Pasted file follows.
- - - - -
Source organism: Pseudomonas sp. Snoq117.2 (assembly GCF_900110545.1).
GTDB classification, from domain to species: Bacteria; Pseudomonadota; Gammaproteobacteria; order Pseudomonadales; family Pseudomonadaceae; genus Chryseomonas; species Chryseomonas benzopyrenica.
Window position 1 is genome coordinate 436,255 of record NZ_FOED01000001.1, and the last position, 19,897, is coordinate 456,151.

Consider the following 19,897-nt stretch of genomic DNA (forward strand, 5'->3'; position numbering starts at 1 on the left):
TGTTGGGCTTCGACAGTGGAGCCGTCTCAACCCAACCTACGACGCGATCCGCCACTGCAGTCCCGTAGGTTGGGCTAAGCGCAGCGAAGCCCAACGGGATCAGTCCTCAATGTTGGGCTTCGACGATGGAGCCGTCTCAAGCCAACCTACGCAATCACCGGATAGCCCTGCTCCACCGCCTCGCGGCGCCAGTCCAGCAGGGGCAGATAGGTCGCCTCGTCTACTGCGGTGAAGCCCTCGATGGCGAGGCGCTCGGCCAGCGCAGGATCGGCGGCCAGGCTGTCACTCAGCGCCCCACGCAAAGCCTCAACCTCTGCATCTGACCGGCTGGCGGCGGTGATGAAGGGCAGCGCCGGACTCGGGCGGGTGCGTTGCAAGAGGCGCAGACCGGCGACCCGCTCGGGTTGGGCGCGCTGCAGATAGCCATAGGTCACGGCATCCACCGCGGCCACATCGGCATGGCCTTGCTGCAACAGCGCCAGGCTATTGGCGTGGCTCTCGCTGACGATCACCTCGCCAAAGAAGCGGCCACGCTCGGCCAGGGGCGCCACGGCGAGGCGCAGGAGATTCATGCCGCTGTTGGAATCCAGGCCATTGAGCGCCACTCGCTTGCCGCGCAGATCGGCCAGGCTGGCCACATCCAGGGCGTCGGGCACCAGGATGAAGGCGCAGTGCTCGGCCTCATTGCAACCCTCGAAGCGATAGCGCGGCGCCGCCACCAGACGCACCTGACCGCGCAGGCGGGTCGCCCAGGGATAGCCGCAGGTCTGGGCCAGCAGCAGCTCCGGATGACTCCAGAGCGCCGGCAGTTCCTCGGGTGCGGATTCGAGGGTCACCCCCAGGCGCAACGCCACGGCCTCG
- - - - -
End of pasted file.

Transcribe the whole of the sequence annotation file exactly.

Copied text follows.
Source organism: Pseudomonas sp. Snoq117.2 (assembly GCF_900110545.1).
GTDB classification, from domain to species: Bacteria; Pseudomonadota; Gammaproteobacteria; order Pseudomonadales; family Pseudomonadaceae; genus Chryseomonas; species Chryseomonas benzopyrenica.
Window position 1 is genome coordinate 436,255 of record NZ_FOED01000001.1, and the last position, 19,897, is coordinate 456,151.

Consider the following 19,897-nt stretch of genomic DNA (forward strand, 5'->3'; position numbering starts at 1 on the left):
TGTTGGGCTTCGACAGTGGAGCCGTCTCAACCCAACCTACGACGCGATCCGCCACTGCAGTCCCGTAGGTTGGGCTAAGCGCAGCGAAGCCCAACGGGATCAGTCCTCAATGTTGGGCTTCGACGATGGAGCCGTCTCAAGCCAACCTACGCAATCACCGGATAGCCCTGCTCCACCGCCTCGCGGCGCCAGTCCAGCAGGGGCAGATAGGTCGCCTCGTCTACTGCGGTGAAGCCCTCGATGGCGAGGCGCTCGGCCAGCGCAGGATCGGCGGCCAGGCTGTCACTCAGCGCCCCACGCAAAGCCTCAACCTCTGCATCTGACCGGCTGGCGGCGGTGATGAAGGGCAGCGCCGGACTCGGGCGGGTGCGTTGCAAGAGGCGCAGACCGGCGACCCGCTCGGGTTGGGCGCGCTGCAGATAGCCATAGGTCACGGCATCCACCGCGGCCACATCGGCATGGCCTTGCTGCAACAGCGCCAGGCTATTGGCGTGGCTCTCGCTGACGATCACCTCGCCAAAGAAGCGGCCACGCTCGGCCAGGGGCGCCACGGCGAGGCGCAGGAGATTCATGCCGCTGTTGGAATCCAGGCCATTGAGCGCCACTCGCTTGCCGCGCAGATCGGCCAGGCTGGCCACATCCAGGGCGTCGGGCACCAGGATGAAGGCGCAGTGCTCGGCCTCATTGCAACCCTCGAAGCGATAGCGCGGCGCCGCCACCAGACGCACCTGACCGCGCAGGCGGGTCGCCCAGGGATAGCCGCAGGTCTGGGCCAGCAGCAGCTCCGGATGACTCCAGAGCGCCGGCAGTTCCTCGGGTGCGGATTCGAGGGTCACCCCCAGGCGCAACGCCACGGCCTCG